JOSEPH SMITH, Plaintiff-Appellant, v. SHELBY COUNTY; A. C.GILLESS; JIM ROUT, Defendants-Appellees.
UNITED STATES COURT OF APPEALS FOR THE SIXTH CIRCUIT
April 2, 2002, Filed
NOT RECOMMENDED FOR FULL-TEXT PUBLICATION. SIXTH CIRCUIT RULE 28(g) LIMITS CITATION TO SPECIFIC SITUATIONS. PLEASE SEE RULE 28(g) BEFORE CITING IN A PROCEEDING IN A COURT IN THE SIXTH CIRCUIT. IF CITED, A COPY MUST BE SERVED ON OTHER PARTIES AND THE COURT. THIS NOTICE IS TO BE PROMINENTLY DISPLAYED IF THIS DECISION IS REPRODUCED.
Joseph Smith, a Tennessee prisoner currently incarcerated in the Shelby County Correctional Center ("SCCC") appeals a district court order and judgment dismissing [*190] his civil rights complaint filed pursuant to 42 U.S.C. § 1983. This case has been referred to a panel of the court pursuant to Rule 34(j)(1), Rules of the Sixth Circuit. Upon examination, this panel unanimously agrees that oral argument is not needed. Fed. R. App. P. 34(a).
Smith sues Shelby County, Shelby County Sheriff A.C. Gilless, and Shelby County Mayor Jim Rout, alleging that he was denied medication for high blood pressure, headaches, and a heart condition while incarcerated at the Shelby County Jail. Smith alleges that he sent approximately seven complaints to the "countys [sic] administration office" and sent approximately five slips to the medical department. Smith alleges that he received no response, and he now seeks monetary relief. The district court dismissed the complaint, without prejudice, pursuant to 42 U.S.C. § 1997e(a) because Smith had not exhausted his administrative remedies. This timely appeal followed.
The Prison Litigation Reform Act requires prisoners desiring to bring civil rights claims to exhaust all available administrative remedies prior to filing suit in federal court. 42 U.S.C. § 1997e(a); Brown v. Toombs, 139 F.3d 1102, 1104 (6th Cir. 1998). The prisoner bears the burden of establishing exhaustion of administrative remedies. Brown, 139 F.3d at 1104. To establish exhaustion, the prisoner must allege that all available administrative remedies have been exhausted and should attach documentation to the complaint indicating the administrative disposition of any grievances that have been filed. Knuckles-El v. Toombs, 215 F.3d 640, 642 (6th Cir.), cert. denied, 531 U.S. 1040, 148 L. Ed. 2d 542, 121 S. Ct. 634 (2000); Brown, 139 F.3d at 1104. The exhaustion requirement applies even when the prisoner seeks monetary damages that may not be available through the grievance system, as long as the prison system has an administrative process that will review a prisoner's complaint. Booth v. Churner, 532 U.S. 731, 121 S. Ct. 1819, 1825, 149 L. Ed. 2d 958 (2001); Knuckles-El, 215 F.3d at 642; Wyatt v. Leonard, 193 F.3d 876, 879 (6th Cir. 1999). Before the district court adjudicates any claim set forth in a prisoner's complaint, the court must determine whether the prisoner has complied with the exhaustion requirement. Wyatt, 193 F.3d at 879; Brown, 139 F.3d at 1104. When a prisoner has filed a civil rights complaint in federal court without first exhausting his administrative remedies, dismissal of the complaint is appropriate. Freeman v. Francis, 196 F.3d 641, 645 (6th Cir. 1999); Brown, 139 F.3d at 1104.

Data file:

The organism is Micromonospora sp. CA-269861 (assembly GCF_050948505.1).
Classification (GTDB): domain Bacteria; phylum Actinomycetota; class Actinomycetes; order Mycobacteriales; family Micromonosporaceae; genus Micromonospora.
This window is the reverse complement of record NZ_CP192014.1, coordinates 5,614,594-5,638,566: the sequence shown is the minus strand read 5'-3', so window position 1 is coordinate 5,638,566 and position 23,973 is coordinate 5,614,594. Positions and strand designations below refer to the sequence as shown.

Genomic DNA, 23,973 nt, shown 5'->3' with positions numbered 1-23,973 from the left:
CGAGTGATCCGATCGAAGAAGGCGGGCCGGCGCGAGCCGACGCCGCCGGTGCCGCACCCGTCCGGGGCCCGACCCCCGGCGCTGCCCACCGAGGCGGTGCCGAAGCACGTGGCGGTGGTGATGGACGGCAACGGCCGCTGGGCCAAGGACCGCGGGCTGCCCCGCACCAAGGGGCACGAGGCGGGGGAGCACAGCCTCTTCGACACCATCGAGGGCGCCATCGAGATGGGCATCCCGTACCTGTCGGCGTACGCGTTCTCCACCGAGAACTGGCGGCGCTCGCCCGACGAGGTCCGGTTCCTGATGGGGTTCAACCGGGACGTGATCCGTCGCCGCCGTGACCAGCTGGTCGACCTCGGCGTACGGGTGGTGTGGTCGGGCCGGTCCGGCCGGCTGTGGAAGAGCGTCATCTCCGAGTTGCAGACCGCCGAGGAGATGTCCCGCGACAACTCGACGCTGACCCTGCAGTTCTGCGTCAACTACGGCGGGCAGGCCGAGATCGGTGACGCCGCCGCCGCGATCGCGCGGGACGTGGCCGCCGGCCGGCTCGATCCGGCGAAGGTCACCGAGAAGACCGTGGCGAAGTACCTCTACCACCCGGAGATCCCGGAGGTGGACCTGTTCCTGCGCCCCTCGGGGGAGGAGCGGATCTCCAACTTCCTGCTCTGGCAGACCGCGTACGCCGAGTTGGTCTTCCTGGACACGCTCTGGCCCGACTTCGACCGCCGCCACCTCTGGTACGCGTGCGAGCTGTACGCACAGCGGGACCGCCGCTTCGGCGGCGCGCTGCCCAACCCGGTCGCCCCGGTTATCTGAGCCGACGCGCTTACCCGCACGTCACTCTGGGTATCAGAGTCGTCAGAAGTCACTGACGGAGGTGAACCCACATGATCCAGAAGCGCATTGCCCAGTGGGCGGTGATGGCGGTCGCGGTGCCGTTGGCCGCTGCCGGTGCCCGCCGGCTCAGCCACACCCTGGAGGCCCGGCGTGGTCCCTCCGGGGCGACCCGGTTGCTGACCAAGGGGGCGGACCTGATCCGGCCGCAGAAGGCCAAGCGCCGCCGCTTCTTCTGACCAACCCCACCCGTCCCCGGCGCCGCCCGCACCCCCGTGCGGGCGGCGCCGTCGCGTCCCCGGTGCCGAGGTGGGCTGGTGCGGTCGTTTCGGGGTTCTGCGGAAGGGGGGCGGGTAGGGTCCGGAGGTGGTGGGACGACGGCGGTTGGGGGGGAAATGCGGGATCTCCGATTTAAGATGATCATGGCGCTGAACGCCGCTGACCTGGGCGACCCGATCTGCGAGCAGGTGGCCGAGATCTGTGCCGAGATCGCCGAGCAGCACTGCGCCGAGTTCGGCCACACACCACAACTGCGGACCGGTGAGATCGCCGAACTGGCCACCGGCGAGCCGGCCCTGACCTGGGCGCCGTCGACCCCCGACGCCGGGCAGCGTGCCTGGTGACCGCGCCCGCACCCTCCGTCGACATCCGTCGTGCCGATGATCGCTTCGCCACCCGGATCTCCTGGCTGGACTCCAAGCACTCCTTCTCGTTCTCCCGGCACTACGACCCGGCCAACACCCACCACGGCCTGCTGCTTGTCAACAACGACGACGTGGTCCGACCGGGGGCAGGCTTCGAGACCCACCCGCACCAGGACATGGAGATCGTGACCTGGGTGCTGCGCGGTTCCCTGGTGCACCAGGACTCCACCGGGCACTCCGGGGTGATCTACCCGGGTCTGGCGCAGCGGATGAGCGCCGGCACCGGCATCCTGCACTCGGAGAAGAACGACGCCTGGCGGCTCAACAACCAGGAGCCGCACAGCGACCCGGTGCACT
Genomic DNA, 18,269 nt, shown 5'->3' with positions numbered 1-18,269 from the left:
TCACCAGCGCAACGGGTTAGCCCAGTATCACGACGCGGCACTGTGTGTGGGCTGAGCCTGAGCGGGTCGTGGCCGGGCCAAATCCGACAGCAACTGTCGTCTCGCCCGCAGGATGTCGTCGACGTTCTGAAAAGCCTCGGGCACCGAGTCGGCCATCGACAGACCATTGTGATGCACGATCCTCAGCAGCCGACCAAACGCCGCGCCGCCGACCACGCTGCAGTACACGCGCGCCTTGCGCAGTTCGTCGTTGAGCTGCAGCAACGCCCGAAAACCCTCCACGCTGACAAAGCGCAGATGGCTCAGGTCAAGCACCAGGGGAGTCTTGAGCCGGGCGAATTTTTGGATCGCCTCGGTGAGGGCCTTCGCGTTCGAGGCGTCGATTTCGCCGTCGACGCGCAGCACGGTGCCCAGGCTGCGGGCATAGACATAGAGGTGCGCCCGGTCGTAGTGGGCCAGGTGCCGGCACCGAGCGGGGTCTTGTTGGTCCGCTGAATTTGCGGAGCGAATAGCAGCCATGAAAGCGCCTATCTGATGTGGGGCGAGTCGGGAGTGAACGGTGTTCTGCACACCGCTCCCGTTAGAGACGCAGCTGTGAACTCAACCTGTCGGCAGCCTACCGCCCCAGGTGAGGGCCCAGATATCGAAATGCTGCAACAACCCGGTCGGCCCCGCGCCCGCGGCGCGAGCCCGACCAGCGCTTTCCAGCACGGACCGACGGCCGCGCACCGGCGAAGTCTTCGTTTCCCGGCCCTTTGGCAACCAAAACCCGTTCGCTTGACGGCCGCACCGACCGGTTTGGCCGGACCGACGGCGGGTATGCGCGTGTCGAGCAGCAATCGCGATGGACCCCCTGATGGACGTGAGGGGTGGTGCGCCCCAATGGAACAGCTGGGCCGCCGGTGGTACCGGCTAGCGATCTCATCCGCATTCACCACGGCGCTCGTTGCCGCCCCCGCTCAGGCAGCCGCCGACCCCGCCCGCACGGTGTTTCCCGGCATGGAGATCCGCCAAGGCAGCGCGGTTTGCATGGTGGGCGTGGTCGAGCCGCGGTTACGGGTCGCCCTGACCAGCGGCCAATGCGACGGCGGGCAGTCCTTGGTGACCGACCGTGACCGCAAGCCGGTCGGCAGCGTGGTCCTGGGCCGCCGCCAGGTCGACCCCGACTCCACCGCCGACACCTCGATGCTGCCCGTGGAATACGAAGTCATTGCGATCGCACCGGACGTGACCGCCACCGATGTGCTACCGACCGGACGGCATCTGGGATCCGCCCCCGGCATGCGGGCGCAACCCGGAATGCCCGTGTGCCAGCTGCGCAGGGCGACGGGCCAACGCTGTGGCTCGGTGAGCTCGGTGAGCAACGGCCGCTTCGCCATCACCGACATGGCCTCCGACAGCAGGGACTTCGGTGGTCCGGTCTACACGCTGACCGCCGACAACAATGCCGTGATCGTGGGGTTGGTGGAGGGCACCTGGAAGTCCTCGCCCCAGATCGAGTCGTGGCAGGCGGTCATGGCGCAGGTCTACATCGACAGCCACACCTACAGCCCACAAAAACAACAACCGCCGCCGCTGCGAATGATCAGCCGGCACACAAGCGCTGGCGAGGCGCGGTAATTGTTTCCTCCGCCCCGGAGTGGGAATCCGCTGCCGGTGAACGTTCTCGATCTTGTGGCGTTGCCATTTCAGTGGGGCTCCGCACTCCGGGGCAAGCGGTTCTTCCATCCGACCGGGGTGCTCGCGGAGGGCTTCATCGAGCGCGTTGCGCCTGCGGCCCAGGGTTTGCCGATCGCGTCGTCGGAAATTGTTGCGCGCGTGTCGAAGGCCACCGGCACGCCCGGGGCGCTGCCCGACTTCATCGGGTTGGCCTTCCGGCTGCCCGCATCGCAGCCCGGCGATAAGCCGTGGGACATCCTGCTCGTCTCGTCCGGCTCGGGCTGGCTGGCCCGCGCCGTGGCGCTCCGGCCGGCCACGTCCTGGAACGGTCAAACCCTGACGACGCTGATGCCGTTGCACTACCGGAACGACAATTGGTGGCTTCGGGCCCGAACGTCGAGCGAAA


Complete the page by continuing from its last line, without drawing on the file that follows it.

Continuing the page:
Upon review, we conclude that the district court properly dismissed Smith's complaint for failure to follow the mandatory exhaustion requirement. See 42 U.S.C. § 1997e(a); Freeman, 196 F.3d at 645; Brown, 139 F.3d at 1104. Smith did not meet his burden of demonstrating that he had exhausted his administrative remedies as to the claims raised in his complaint prior to filing suit in federal court. See Freeman, 196 F.3d at 645; Brown, 139 F.3d at 1104. He has clearly not pleaded his claims with specificity showing that each claim has been exhausted by attaching a copy of the applicable administrative dispositions or describing with specificity both the proceeding and its outcome. Knuckles-El, 215 F.3d at 642. Although the district court's order does not expressly so state, we note that the dismissal of Smith's complaint is without prejudice. See Wyatt, 193 F.3d at 879.
Finally, Smith offers exhibits in this court purporting to demonstrate that he exhausted his administrative remedies. However, these documents were not before the district court and are not part of the record reviewable by this court. See [*191] Fed. R. App. P. 10(a). If Smith has exhausted his administrative remedies, he can indeed refile his complaint on the grounds stated therein.
Accordingly, the district court's order and judgment is affirmed. Rule 34(j)(2)(C), Rules of the Sixth Circuit.